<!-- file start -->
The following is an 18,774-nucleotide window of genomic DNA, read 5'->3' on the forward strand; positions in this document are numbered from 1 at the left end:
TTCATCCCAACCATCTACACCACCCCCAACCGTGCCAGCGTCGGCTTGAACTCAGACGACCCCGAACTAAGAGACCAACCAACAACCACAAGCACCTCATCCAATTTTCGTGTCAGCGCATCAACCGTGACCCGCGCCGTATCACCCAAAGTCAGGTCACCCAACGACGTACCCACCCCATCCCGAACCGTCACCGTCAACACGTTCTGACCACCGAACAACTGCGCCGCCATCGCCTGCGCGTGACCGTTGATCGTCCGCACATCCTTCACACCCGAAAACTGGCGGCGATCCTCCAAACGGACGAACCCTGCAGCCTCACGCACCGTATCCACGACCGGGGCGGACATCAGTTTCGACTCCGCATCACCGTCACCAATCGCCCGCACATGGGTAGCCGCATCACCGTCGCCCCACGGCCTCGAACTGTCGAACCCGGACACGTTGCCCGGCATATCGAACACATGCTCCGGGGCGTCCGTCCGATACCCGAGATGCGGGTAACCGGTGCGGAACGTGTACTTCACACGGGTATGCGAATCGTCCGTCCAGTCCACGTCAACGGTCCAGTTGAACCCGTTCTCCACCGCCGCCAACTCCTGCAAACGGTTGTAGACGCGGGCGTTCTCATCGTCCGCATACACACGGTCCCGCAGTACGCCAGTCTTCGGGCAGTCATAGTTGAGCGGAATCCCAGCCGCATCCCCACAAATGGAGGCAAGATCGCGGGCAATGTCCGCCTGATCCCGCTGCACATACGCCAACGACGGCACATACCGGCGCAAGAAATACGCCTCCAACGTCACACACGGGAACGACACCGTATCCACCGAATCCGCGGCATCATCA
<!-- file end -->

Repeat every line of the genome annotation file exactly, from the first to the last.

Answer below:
The following is an 18,774-nucleotide window of genomic DNA, read 5'->3' on the forward strand; positions in this document are numbered from 1 at the left end:
TTCATCCCAACCATCTACACCACCCCCAACCGTGCCAGCGTCGGCTTGAACTCAGACGACCCCGAACTAAGAGACCAACCAACAACCACAAGCACCTCATCCAATTTTCGTGTCAGCGCATCAACCGTGACCCGCGCCGTATCACCCAAAGTCAGGTCACCCAACGACGTACCCACCCCATCCCGAACCGTCACCGTCAACACGTTCTGACCACCGAACAACTGCGCCGCCATCGCCTGCGCGTGACCGTTGATCGTCCGCACATCCTTCACACCCGAAAACTGGCGGCGATCCTCCAAACGGACGAACCCTGCAGCCTCACGCACCGTATCCACGACCGGGGCGGACATCAGTTTCGACTCCGCATCACCGTCACCAATCGCCCGCACATGGGTAGCCGCATCACCGTCGCCCCACGGCCTCGAACTGTCGAACCCGGACACGTTGCCCGGCATATCGAACACATGCTCCGGGGCGTCCGTCCGATACCCGAGATGCGGGTAACCGGTGCGGAACGTGTACTTCACACGGGTATGCGAATCGTCCGTCCAGTCCACGTCAACGGTCCAGTTGAACCCGTTCTCCACCGCCGCCAACTCCTGCAAACGGTTGTAGACGCGGGCGTTCTCATCGTCCGCATACACACGGTCCCGCAGTACGCCAGTCTTCGGGCAGTCATAGTTGAGCGGAATCCCAGCCGCATCCCCACAAATGGAGGCAAGATCGCGGGCAATGTCCGCCTGATCCCGCTGCACATACGCCAACGACGGCACATACCGGCGCAAGAAATACGCCTCCAACGTCACACACGGGAACGACACCGTATCCACCGAATCCGCGGCATCATCA